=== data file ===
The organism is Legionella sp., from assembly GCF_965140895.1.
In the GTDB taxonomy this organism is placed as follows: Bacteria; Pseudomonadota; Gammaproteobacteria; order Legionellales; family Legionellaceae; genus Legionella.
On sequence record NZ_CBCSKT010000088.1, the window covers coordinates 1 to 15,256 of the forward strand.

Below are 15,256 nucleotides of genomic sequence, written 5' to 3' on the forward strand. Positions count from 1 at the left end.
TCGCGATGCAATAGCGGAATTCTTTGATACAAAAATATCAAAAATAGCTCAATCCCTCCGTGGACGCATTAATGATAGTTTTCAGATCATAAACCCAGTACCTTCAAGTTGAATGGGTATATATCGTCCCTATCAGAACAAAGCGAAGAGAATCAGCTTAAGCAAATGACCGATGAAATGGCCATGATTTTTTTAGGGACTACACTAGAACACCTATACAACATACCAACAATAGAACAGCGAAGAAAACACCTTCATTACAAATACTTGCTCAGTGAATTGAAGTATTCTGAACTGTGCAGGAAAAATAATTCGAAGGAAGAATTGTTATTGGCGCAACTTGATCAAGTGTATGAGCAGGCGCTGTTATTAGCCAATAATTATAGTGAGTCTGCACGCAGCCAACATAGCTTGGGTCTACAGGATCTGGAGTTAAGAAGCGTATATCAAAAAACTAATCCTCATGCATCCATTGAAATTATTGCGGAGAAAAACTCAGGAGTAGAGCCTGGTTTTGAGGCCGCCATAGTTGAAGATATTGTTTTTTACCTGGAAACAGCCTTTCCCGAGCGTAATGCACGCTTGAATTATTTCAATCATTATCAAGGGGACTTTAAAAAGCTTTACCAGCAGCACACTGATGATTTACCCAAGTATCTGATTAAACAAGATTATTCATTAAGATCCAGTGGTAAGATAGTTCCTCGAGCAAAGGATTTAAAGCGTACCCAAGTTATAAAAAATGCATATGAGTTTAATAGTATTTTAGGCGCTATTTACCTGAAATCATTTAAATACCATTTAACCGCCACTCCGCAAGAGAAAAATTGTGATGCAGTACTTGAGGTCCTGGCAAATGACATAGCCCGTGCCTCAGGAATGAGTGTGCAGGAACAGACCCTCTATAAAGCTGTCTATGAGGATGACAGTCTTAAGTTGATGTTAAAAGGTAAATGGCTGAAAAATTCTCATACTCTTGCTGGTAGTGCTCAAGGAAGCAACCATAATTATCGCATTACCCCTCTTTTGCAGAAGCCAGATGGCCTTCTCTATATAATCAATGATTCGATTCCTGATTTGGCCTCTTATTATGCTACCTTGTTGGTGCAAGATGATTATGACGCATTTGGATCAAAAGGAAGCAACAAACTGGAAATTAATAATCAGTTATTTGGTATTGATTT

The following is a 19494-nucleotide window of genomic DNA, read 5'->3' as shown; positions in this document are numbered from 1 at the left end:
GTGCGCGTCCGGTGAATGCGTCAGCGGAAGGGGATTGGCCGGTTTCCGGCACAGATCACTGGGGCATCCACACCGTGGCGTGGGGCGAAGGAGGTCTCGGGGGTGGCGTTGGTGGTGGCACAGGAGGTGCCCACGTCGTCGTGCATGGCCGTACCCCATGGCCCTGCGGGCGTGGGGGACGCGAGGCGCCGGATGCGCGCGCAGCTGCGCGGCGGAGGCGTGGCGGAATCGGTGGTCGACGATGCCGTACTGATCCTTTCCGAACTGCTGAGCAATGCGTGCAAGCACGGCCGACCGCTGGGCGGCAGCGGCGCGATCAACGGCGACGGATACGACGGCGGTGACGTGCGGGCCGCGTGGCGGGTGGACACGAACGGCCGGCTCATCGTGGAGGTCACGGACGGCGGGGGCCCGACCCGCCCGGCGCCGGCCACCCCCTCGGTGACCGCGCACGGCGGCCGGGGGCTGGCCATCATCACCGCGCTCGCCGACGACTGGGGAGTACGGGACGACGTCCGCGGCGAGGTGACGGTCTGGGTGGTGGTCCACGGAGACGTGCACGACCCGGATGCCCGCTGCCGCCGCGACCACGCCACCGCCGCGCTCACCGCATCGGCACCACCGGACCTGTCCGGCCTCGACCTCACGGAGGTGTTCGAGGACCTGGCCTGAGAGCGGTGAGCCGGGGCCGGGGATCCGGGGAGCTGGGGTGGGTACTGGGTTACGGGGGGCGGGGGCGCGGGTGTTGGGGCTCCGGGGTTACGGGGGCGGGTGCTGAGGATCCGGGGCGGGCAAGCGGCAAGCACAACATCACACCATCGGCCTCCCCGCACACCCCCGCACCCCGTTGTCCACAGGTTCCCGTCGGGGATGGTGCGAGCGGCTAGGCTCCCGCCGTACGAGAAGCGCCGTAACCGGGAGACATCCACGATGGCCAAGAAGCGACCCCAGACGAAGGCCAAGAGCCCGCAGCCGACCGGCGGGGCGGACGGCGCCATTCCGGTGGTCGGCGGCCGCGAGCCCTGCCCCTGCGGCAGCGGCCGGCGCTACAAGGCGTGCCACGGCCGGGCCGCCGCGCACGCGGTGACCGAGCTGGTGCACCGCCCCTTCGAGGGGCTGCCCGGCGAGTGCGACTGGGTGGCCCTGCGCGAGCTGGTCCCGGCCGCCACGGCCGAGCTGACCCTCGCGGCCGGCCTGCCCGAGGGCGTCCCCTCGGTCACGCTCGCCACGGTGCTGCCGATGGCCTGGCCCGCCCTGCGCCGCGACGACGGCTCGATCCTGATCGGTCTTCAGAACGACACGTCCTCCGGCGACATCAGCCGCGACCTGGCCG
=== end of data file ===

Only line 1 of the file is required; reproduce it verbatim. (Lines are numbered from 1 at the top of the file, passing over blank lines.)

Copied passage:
The organism is Legionella sp., from assembly GCF_965140895.1.